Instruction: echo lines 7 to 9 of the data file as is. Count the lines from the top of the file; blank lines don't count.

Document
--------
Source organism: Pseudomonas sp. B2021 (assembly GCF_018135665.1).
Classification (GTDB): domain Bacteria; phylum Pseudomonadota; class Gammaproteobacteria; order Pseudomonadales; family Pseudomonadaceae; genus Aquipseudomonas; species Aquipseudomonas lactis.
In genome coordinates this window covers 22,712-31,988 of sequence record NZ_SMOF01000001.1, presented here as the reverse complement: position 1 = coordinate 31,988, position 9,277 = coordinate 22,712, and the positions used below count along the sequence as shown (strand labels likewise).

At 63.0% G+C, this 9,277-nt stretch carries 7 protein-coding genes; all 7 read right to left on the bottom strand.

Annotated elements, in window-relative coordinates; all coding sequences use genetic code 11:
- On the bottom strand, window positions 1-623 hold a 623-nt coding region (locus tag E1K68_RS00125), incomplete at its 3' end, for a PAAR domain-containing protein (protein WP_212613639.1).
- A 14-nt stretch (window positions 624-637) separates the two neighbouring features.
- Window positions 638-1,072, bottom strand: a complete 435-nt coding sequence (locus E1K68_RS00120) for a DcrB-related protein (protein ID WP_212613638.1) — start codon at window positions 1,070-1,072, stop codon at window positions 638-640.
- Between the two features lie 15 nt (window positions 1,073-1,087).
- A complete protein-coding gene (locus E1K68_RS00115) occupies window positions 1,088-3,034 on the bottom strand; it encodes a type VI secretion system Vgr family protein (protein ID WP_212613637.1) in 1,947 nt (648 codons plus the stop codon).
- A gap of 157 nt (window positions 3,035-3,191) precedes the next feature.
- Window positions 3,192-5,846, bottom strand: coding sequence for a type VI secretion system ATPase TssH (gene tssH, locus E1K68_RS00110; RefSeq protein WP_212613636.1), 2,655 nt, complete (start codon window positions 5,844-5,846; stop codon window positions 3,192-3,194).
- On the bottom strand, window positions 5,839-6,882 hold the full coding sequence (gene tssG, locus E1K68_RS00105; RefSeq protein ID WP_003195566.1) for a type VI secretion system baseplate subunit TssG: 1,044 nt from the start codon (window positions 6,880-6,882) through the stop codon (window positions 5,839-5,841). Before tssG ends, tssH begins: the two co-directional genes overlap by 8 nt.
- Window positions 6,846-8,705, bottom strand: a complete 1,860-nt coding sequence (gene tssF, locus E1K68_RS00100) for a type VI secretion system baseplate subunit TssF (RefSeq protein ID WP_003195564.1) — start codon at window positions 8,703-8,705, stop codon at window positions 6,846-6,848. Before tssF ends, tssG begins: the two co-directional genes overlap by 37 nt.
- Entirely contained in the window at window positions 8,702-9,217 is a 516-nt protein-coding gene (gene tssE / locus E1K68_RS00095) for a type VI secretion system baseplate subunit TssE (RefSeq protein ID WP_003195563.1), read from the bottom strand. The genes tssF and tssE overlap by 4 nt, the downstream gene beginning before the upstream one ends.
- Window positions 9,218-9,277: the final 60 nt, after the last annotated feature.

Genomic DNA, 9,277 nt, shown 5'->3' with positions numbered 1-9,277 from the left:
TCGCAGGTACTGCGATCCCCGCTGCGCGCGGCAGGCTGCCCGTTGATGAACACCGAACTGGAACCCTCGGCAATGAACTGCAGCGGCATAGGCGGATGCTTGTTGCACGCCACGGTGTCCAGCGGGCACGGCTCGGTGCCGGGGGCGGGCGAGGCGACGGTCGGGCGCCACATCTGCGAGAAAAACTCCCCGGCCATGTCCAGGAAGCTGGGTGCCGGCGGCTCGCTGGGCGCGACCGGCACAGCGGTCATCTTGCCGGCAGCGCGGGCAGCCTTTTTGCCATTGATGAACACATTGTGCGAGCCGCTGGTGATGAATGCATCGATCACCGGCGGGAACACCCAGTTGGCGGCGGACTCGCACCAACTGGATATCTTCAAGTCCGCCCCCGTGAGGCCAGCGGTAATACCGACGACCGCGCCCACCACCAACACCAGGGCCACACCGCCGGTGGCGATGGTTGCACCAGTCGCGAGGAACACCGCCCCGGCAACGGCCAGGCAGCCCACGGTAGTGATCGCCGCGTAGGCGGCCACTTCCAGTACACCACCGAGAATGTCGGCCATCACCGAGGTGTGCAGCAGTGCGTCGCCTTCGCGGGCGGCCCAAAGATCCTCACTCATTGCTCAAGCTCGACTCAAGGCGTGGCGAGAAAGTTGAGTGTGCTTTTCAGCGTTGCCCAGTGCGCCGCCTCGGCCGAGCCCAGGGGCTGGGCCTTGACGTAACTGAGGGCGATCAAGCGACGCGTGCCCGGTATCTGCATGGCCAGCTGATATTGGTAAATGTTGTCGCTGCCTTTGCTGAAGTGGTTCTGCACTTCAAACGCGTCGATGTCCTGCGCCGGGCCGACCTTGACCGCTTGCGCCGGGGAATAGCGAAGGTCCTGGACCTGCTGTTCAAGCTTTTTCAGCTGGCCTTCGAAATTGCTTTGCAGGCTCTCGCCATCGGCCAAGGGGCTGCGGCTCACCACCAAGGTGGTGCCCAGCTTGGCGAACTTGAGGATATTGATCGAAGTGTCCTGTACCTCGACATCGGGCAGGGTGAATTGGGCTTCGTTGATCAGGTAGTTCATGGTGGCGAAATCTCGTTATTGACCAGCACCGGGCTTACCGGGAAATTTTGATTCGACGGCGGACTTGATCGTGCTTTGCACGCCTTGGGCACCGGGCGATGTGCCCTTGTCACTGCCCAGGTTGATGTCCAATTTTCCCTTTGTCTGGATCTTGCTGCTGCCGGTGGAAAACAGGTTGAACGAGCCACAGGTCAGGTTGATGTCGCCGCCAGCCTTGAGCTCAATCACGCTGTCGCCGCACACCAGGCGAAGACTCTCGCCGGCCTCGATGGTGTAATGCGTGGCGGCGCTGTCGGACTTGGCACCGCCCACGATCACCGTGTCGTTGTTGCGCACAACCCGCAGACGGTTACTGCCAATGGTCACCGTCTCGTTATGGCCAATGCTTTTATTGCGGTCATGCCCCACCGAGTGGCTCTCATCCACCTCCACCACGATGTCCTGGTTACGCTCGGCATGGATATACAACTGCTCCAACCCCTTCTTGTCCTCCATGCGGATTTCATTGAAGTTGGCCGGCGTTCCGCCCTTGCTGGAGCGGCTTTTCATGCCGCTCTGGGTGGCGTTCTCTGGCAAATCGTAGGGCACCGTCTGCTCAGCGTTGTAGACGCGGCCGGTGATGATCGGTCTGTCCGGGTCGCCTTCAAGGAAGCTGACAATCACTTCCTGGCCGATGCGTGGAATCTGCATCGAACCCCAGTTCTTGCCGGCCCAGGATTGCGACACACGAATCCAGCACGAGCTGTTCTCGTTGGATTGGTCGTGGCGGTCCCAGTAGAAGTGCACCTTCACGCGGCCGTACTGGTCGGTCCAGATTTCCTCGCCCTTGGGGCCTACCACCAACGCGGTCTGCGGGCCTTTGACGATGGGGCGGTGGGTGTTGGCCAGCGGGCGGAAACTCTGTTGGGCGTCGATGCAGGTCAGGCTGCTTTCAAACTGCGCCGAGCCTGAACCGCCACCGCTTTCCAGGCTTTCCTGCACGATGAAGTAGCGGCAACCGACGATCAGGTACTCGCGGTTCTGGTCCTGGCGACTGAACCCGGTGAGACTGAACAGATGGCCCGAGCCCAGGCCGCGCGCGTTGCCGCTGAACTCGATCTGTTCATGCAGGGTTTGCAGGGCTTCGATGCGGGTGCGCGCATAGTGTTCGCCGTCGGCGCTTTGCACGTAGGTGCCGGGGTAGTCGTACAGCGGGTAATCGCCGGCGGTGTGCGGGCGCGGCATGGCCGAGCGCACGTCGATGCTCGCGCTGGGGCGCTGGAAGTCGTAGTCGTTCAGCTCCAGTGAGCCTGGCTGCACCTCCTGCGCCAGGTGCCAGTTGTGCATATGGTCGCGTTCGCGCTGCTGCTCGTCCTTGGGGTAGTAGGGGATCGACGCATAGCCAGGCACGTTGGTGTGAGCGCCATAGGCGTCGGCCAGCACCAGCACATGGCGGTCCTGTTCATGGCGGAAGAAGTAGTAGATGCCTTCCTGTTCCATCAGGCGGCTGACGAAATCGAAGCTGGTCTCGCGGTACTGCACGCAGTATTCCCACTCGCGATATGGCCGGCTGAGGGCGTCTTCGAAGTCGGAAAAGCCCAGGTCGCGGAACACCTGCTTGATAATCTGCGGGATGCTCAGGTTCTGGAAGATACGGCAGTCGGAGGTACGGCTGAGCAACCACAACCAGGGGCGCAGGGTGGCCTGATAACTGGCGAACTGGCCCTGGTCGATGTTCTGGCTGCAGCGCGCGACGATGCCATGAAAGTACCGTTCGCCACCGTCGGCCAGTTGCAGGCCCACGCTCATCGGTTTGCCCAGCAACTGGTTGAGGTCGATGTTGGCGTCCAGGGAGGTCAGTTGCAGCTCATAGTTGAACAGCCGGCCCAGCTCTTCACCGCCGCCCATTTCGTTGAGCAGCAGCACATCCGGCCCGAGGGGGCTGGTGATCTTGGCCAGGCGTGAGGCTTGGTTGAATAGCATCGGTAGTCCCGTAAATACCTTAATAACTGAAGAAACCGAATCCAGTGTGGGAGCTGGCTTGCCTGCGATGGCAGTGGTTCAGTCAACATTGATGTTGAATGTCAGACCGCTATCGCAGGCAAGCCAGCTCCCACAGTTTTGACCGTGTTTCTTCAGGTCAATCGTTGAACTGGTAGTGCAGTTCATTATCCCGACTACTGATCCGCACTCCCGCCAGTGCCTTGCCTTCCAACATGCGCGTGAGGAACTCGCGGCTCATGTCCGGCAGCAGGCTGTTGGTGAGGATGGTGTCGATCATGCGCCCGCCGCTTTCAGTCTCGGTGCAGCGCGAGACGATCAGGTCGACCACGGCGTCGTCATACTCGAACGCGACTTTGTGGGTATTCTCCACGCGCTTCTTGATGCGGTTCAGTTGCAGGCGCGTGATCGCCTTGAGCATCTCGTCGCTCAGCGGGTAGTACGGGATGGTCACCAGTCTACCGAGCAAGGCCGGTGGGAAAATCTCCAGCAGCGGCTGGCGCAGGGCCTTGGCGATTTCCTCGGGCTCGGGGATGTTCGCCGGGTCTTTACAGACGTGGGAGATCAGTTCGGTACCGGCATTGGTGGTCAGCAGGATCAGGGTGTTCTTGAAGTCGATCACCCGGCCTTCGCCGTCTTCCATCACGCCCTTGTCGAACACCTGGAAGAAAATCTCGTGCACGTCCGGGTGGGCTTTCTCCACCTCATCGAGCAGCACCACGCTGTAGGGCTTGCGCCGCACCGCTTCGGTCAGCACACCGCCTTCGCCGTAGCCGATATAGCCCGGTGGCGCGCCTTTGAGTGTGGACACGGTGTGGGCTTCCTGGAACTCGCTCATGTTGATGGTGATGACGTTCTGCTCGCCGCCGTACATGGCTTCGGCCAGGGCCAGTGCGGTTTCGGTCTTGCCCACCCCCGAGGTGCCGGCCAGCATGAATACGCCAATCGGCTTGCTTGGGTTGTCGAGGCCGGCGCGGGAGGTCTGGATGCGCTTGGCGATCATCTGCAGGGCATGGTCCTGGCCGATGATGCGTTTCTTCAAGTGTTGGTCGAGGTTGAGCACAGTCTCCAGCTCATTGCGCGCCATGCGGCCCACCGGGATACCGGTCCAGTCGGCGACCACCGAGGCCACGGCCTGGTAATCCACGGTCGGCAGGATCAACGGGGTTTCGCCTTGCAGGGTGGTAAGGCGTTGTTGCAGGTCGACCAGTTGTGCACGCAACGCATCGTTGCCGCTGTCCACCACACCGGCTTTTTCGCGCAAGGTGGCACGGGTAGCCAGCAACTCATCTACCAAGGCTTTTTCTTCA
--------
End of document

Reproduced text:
- A 14-nt stretch (window positions 624-637) separates the two neighbouring features.
- Window positions 638-1,072, bottom strand: a complete 435-nt coding sequence (locus E1K68_RS00120) for a DcrB-related protein (protein ID WP_212613638.1) — start codon at window positions 1,070-1,072, stop codon at window positions 638-640.
- Between the two features lie 15 nt (window positions 1,073-1,087).